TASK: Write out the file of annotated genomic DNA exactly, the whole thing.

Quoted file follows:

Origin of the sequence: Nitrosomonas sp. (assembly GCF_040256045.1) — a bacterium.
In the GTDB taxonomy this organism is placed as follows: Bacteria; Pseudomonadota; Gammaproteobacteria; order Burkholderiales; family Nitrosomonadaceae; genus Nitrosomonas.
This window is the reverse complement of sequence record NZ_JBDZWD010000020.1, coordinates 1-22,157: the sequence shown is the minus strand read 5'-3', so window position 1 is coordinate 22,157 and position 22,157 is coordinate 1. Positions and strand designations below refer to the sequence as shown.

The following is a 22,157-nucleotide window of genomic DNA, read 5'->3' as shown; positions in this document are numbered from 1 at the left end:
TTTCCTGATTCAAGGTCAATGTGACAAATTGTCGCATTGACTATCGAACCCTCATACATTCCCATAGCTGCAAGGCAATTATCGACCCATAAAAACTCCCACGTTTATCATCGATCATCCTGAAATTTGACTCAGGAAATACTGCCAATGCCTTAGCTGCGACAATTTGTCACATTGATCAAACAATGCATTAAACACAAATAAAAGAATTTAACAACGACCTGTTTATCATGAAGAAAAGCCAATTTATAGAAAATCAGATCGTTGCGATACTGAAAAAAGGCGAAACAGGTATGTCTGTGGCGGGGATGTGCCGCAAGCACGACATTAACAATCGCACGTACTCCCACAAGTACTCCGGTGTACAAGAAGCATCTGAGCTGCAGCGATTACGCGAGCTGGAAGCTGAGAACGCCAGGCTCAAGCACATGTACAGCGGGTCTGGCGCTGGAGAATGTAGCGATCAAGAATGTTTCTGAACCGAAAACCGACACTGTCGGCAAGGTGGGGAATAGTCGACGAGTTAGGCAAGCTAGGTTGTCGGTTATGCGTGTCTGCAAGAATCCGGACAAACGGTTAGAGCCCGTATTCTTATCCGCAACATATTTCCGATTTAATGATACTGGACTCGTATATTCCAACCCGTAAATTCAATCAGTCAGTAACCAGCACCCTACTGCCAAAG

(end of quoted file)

Origin of the sequence: Nitrosomonas sp. (assembly GCF_040256045.1) — a bacterium.
In the GTDB taxonomy this organism is placed as follows: Bacteria; Pseudomonadota; Gammaproteobacteria; order Burkholderiales; family Nitrosomonadaceae; genus Nitrosomonas.
This window is the reverse complement of sequence record NZ_JBDZWD010000020.1, coordinates 1-22,157: the sequence shown is the minus strand read 5'-3', so window position 1 is coordinate 22,157 and position 22,157 is coordinate 1. Positions and strand designations below refer to the sequence as shown.

The following is a 22,157-nucleotide window of genomic DNA, read 5'->3' as shown; positions in this document are numbered from 1 at the left end:
TTTCCTGATTCAAGGTCAATGTGACAAATTGTCGCATTGACTATCGAACCCTCATACATTCCCATAGCTGCAAGGCAATTATCGACCCATAAAAACTCCCACGTTTATCATCGATCATCCTGAAATTTGACTCAGGAAATACTGCCAATGCCTTAGCTGCGACAATTTGTCACATTGATCAAACAATGCATTAAACACAAATAAAAGAATTTAACAACGACCTGTTTATCATGAAGAAAAGCCAATTTATAGAAAATCAGATCGTTGCGATACTGAAAAAAGGCGAAACAGGTATGTCTGTGGCGGGGATGTGCCGCAAGCACGACATTAACAATCGCACGTACTCCCACAAGTACTCCGGTGTACAAGAAGCATCTGAGCTGCAGCGATTACGCGAGCTGGAAGCTGAGAACGCCAGGCTCAAGCACATGTACAGCGGGTCTGGCGCTGGAGAATGTAGCGATCAAGAATGTTTCTGAACCGAAAACCGACACTGTCGGCAAGGTGGGGAATAGTCGACGAGTTAGGCAAGCTAGGTTGTCGGTTATGCGTGTCTGCAAGAATCCGGACAAACGGTTAGAGCCCGTATTCTTATCCGCAACATATTTCCGATTTAATGATACTGGACTCGTATATTCCAACCCGTAAATTCAATCAGTCAGTAACCAGCACCCTACTGCCAAAG